THE ACTES OF the Apostles.
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1 Cornelius a deuout man, 5 being commaunded by an Angel, sendeth for Peter: 11 Who by a vision, 15. 20 is taught not to despise the Gentiles. 34 As he preacheth Christ to Cornelius and his companie, 44 The holy Ghost falleth on them, 48 and they are baptized.
22And they saide, Cornelius the Centurion, a iust man, and one that feareth God, and of good report among all the nation of the Iewes, was warned from God by an holy Angel, to send for thee into his house, and to heare words of thee.
28And he said vnto them, Ye know how that it is an vnlawfull thing for a man that is a Iewe, to keepe company or come vnto one of another nation: but God hath shewed me, that I should not call any man common or vncleane.
* Courtesy of Rare Book and Manuscript Library, University of Pennsylvania
View People's New Testament Notes for Acts Chapter 10
Ac 10:1 The Doors of the Kingdom Opened to the Gentiles SUMMARY OF ACTS 10: The Centurion Cornelius. His Vision. His Messengers Sent to Joppa. Peter's Vision the Next Day. Peter Directed to Go to Caesarea. Peter Preaches Christ to Cornelius and His Household. The Holy Spirit Falls on the Gentiles. The Gentiles Baptized. A certain man in Caesarea. Caesarea, at this time the chief seaport of Palestine and the Roman capital, was their military headquarters. Cornelius, a centurion. Cornelius, a Gentile, a Roman officer, is one of four centurions named favorably in the New Testament: Julius (Ac 27:1-3), the centurion at the cross (Mt 27:54 Mr 15:39 Lu 23:47), and the centurion who built the synagogue at Capernaum (Lu 7:2). The office corresponded to the modern captain. The Italian [band]. A cohort, composed of about 600 men. Many of the conquered races served in the Roman armies, but this cohort was made up of Italians. At the residence of the Roman procurator would be placed a body of troops on which he could rely.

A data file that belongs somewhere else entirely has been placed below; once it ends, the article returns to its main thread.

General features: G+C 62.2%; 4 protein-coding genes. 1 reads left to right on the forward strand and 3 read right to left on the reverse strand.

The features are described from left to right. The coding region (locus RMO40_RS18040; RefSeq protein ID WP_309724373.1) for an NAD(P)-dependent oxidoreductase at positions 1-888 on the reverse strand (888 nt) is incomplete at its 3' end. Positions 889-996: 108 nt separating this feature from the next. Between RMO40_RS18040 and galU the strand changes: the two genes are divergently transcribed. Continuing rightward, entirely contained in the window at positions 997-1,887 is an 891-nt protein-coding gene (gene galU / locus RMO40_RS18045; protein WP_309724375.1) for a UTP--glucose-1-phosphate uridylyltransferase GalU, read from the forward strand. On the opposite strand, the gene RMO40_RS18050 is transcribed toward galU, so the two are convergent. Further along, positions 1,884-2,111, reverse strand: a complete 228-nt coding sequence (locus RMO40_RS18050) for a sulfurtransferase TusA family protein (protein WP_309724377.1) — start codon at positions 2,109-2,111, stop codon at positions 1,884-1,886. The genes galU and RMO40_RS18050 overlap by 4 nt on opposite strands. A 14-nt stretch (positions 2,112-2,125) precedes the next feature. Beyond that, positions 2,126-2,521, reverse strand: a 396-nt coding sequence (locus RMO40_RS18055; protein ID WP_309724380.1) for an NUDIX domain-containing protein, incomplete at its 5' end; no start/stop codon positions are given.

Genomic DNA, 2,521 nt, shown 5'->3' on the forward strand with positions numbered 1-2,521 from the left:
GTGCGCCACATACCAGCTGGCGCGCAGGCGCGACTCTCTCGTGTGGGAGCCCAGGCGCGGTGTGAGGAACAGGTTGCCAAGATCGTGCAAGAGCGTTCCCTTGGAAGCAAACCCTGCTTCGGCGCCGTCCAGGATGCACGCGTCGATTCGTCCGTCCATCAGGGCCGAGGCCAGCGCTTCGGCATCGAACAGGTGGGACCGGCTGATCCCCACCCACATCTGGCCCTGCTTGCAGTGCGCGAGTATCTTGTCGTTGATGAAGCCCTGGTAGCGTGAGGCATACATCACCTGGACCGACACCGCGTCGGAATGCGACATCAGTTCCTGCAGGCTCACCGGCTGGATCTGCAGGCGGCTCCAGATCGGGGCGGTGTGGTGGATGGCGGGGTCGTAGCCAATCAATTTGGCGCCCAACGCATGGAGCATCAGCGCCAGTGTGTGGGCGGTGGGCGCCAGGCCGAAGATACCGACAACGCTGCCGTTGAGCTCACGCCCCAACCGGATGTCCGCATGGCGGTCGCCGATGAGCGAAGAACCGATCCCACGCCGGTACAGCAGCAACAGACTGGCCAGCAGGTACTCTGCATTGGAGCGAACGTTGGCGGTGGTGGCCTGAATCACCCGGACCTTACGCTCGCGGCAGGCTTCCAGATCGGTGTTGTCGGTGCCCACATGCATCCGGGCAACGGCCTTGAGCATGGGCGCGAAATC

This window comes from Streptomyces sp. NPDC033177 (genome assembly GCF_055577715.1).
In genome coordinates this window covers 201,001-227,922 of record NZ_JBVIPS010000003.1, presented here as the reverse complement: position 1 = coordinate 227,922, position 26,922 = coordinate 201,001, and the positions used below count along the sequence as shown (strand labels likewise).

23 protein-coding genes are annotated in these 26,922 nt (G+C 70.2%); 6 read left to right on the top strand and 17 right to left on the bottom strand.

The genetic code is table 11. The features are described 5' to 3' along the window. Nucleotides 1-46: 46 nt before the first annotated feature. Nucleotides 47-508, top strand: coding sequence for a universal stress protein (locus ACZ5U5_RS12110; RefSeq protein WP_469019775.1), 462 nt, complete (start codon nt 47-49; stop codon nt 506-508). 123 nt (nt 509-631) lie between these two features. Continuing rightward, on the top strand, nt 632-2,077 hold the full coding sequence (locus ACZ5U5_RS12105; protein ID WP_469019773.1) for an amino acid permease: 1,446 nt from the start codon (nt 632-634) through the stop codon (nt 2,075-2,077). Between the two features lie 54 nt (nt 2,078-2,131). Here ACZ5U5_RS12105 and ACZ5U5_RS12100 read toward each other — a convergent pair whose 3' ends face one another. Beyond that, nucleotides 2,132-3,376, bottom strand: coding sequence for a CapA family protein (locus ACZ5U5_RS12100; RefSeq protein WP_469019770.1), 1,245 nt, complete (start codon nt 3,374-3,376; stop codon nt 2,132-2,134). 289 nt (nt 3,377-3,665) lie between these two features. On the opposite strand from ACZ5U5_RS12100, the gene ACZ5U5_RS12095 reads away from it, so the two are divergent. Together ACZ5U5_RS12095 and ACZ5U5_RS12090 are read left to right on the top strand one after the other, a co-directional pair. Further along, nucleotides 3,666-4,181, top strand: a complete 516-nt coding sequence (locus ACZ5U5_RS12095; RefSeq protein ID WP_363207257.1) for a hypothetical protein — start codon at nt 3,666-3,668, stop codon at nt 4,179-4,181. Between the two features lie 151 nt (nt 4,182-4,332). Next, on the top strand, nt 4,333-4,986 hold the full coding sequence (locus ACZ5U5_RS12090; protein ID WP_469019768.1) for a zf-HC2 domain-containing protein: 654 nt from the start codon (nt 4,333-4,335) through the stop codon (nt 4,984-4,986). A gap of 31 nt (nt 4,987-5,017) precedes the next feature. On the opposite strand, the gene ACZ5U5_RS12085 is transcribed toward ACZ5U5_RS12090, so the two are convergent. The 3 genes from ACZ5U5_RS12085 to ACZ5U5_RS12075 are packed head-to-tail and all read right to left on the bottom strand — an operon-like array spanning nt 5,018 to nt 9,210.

Ac 10:2 [A] devout [man]. This is stated of Gentiles in several places in Acts (Ac 10:7 13:50 17:4,17), and always means those who had abandoned heathenism and turned to Jehovah. They had not become Jews, but were trying to worship the One God. The greater part of the first Gentile converts were made up of this class. He was benevolent and a man of prayer.
Ac 10:3 He saw in a vision evidently. "Openly", distinctly. About the ninth hour. Three o'clock. One of the Jewish hours of prayer. See PNT "Ac 3:1".
Ac 10:4 What is it, Lord? Filled with awe, he inquired the meaning of the appearance. Thy prayers and thine alms are come up for a memorial before God. He was heard because he was yearning for light and using all the light he had.
Ac 10:5 Send men to Joppa. He is not told to go, because a soldier could not leave his post without orders, but to send. Joppa is about thirty miles south of Caesarea.
Ac 10:6 Simon a tanner, whose house is by the sea side. See PNT "Ac 9:43". Tanners were required, by the ancient sanitary laws, to live outside city walls, and had to be near plenty of water (Hackett). Tell thee what thou oughtest to do. As the angel says that his prayer was heard, he had surely prayed that he might know what to do.
Ac 10:7 Two of his household servants, and a devout soldier. The first were his personal servants. the second his military household; all, no doubt, "devout" (see PNT "Ac 10:2").